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Trying to take care of my little piece of the planet

Coxey Rides Again?

When I was a child, my mother (and probably her mother as well) would, on occasions such as Thanksgiving, use the phrase: “there’s enough food here to feed Cox’s army”. Being in a military family, I assumed that Cox (or Coxey, to whom the phrase originally referred) was some long-dead general, with a lot of soldiers to feed. Not exactly.
In 1894, Jacob Coxey led a populist movement known as “Coxey’s army”, protesting unemployment, in order to push for a public works program to put more money into circulation, thus easing the impact of the recession. Ironically, the similarly-sounding phrase: “Cox’s army” was applied to a 1932 march on Washington, D.C. led by Father James Cox, a Catholic priest. This group of 25,000 unemployed men also hoped to force the government to create a public works project, and to pay for such programs through an increase in the inheritance tax.

See where I’m going here?

Can history repeat itself a third time? And if so, who’s marching this time and why? I’d suggest that it just might, and that such a movement would be comprised of two major groups, with some similarities and some clear differences. The first group, young adults, currently is employed at a rate of less than 50%. And many of those who do have jobs are working as restaurant help, temporary office staff, etc. Hardly the profession that their years of yet-to-be-paid-for college education was geared toward. Instead of climbing a career ladder, they are sleeping on friend’s sofas, or in their old childhood bedrooms. They are frustrated, they are angry, and they are scared.

But there are no jobs. And one small part of the reason why there are fewer jobs is the second group.

These are the boomers. Middle class workers in their fifties and sixties, who listened to the best advice and saved for retirement for decades, only to see it largely evaporate. Consider that roughly four years ago, the Dow Jones industrial average stood at 14,165. Less than six months later, it had fallen to 6627 and it still struggles to hold near 11000. So, a retirement nest egg that was expected to grow at 7-8% each and every year, unexpectedly continues to decline, with retirees nervously living off principal rather than interest, all while our homes are worth less, and the scariest component of growing old, health care costs, continue to climb.

(For what it’s worth, I’d be THRILLED to only be paying $4K each a year for health care; I estimate ours is at least 50% higher….)

As a result of the longstanding economic downturn, boomers like myself, who played by the rules, were forced to delay retirement, or were forced to take on part time jobs to supplement their dwindling resources. Either scenario holds onto a job that would otherwise be held by someone in the younger group.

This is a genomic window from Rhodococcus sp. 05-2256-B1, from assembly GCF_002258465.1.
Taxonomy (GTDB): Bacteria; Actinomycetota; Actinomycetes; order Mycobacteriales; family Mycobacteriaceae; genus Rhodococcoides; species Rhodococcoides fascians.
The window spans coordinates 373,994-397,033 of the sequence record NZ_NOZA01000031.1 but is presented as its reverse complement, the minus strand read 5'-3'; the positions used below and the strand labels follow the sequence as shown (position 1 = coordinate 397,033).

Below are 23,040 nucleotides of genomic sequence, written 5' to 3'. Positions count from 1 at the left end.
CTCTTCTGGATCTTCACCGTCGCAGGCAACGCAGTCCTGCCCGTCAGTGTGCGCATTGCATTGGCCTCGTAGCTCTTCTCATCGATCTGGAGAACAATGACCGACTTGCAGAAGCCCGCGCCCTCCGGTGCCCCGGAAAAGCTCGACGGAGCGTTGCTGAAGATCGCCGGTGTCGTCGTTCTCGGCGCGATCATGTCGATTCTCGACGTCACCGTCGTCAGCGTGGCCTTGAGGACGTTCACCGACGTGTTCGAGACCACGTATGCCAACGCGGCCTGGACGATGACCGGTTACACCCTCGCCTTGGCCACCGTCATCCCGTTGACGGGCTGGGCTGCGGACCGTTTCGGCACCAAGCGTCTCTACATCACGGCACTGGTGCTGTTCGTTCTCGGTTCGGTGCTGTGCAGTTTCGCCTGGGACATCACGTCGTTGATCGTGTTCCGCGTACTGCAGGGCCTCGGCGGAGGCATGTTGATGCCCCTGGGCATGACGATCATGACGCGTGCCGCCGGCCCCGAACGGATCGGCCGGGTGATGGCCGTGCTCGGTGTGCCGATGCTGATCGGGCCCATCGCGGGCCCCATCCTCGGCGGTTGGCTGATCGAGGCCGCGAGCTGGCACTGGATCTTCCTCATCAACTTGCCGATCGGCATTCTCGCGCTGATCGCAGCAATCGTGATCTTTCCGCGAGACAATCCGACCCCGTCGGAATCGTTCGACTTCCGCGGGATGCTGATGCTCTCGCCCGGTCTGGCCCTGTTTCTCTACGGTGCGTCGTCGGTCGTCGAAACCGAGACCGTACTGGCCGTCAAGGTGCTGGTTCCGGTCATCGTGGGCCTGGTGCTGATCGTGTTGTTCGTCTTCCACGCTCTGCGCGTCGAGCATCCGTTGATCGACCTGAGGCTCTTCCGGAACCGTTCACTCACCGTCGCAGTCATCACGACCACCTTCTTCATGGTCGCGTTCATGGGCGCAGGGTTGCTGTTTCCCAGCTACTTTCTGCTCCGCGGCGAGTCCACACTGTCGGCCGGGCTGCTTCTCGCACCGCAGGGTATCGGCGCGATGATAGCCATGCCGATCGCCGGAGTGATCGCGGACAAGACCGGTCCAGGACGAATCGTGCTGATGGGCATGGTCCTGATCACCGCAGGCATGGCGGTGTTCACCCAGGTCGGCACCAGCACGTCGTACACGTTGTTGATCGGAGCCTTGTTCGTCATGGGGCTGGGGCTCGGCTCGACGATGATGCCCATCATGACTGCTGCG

Regardless of who should have the job in question, like our children’s generation, we are frustrated. We are angry. And we are scared.

And meanwhile, our political system is in total gridlock. Our economy teeters on the brink month after month after month. And major corporations record record profits, which are largely enjoyed by that fraction of a percentage of the uber-wealthy.

That leaves a lot of us, including those on the front lines like Occupy Everywhere, wondering.

Is it time for history to repeat itself?

4 Responses to “Coxey Rides Again?”

  1. > Is it time for history to repeat itself?

    It could be – after all, most processes in nature and society are cyclical.

  2. I know there will be a “be careful what you wish for” moment ahead, but I have wished. And plotted. And now, I believe mass protest is unavoidable, just a matter of time. The upcoming election, the televised debates, the failure of the recovery that seemed to have begun at the beginning of this year…these will fertilize the new growth.

    I wonder what the “be careful” moment will look like and I’m scared to know.

    You’re on a quality roll.

  3. In spite of my apparent radical nature, I’m rather traditional. Anarchy disturbs me; I believe that a system of laws is necessary to maintain order and protect the rights of the few against the force of the many. The mass protests that have taken place in 2011 have often spiraled out of control into violence and looting that has little to do with the ideals that engendered the protest.

    All that said, I find myself wondering if the only path to change is through mass protest. Can this era mount mass protest modeled on the doctrines of Ghandi and Dr. King, a nonviolent model that stays true to the ideology of the protest and doesn’t descend into chaos and violence? Is there a charismatic leader of the mold of a Ghandi or a Dr. King to lead such a movement? I haven’t seen any signs of such a person thus far. Can such a mass protest take place without that type of leadership?

  4. コロンビア 新作

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